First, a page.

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Innocent Bystanders? Monetary Policy and Inequality in the U.S.

61 Pages Posted: 5 Jun 2012  

Olivier Coibion

University of Texas at Austin

Yuriy Gorodnichenko

University of California, Berkeley - Department of Economics; National Bureau of Economic Research (NBER); IZA Institute of Labor Economics

Lorenz Kueng

Northwestern University - Kellogg School of Management; National Bureau of Economic Research (NBER)

John Silvia

affiliation not provided to SSRN

Multiple version iconThere are 4 versions of this paper

Date Written: May 30, 2012

Abstract

We study the effects and historical contribution of monetary policy shocks to consumption and income inequality in the United States since 1980. Contractionary monetary policy actions systematically increase inequality in labor earnings, total income, consumption and total expenditures. Furthermore, monetary shocks can account for a significant component of the historical cyclical variation in income and consumption inequality. Using detailed micro-level data on income and consumption, we document the different channels via which monetary policy shocks affect inequality, as well as how these channels depend on the nature of the change in monetary policy.

Keywords: Monetary policy, income inequality, consumption inequality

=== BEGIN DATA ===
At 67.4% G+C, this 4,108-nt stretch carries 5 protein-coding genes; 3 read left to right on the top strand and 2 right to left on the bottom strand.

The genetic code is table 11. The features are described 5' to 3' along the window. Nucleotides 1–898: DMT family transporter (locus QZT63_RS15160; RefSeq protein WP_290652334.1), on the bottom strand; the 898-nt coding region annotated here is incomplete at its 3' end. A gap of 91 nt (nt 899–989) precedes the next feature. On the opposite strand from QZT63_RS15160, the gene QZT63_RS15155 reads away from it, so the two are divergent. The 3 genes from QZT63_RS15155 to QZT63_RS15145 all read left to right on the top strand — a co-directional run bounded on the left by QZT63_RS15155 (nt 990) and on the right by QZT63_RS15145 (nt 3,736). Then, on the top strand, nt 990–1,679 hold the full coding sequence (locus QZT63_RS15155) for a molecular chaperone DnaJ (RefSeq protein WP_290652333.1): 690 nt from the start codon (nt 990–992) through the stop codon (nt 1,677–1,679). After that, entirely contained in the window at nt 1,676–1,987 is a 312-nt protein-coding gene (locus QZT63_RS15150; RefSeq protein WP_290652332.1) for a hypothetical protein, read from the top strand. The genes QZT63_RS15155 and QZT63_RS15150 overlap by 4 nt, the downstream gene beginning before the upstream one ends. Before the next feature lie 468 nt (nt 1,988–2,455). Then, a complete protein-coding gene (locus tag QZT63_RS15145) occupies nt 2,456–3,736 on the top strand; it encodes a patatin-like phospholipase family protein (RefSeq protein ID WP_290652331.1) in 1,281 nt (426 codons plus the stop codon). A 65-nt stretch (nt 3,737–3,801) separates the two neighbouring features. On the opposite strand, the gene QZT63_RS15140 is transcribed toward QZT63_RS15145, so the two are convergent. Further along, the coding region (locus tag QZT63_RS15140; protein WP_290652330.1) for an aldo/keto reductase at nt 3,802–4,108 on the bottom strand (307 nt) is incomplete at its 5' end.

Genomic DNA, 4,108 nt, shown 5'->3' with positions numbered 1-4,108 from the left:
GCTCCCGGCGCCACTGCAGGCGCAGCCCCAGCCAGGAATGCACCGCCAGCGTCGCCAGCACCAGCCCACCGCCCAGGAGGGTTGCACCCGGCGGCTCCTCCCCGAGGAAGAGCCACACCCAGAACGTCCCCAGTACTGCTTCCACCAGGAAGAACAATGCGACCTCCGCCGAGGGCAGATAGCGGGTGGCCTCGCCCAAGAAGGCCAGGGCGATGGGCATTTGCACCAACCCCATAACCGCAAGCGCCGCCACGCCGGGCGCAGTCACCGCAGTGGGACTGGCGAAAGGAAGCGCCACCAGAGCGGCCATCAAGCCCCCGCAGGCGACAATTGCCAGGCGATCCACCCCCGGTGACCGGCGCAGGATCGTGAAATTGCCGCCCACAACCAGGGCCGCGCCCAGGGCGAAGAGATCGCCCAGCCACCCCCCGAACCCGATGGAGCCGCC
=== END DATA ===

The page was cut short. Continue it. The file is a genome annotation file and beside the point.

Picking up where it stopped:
JEL Classification: E3, E4, E5

Suggested Citation

Coibion, Olivier and Gorodnichenko, Yuriy and Kueng, Lorenz and Silvia, John, Innocent Bystanders? Monetary Policy and Inequality in the U.S. (May 30, 2012). Available at SSRN: https://ssrn.com/abstract=2078425 or http://dx.doi.org/10.2139/ssrn.2078425

Olivier Coibion (Contact Author)

University of Texas at Austin ( email )

Austin, TX 78712
United States

Yuriy Gorodnichenko

University of California, Berkeley - Department of Economics ( email )

549 Evans Hall #3880
Berkeley, CA 94720-3880
United States

HOME PAGE: http://www.econ.berkeley.edu/~ygorodni/index.htm

National Bureau of Economic Research (NBER)

1050 Massachusetts Avenue
Cambridge, MA 02138
United States

IZA Institute of Labor Economics

P.O. Box 7240
Bonn, D-53072
Germany

Lorenz Kueng

Northwestern University - Kellogg School of Management ( email )

2001 Sheridan Road
Evanston, IL 60208
United States
+1 (847) 491-7843 (Phone)
+1 (847) 491-5719 (Fax)

HOME PAGE: http://www.lorenzkueng.com

National Bureau of Economic Research (NBER) ( email )

1050 Massachusetts Avenue
Cambridge, MA 02138
United States

John Silvia

affiliation not provided to SSRN ( email )

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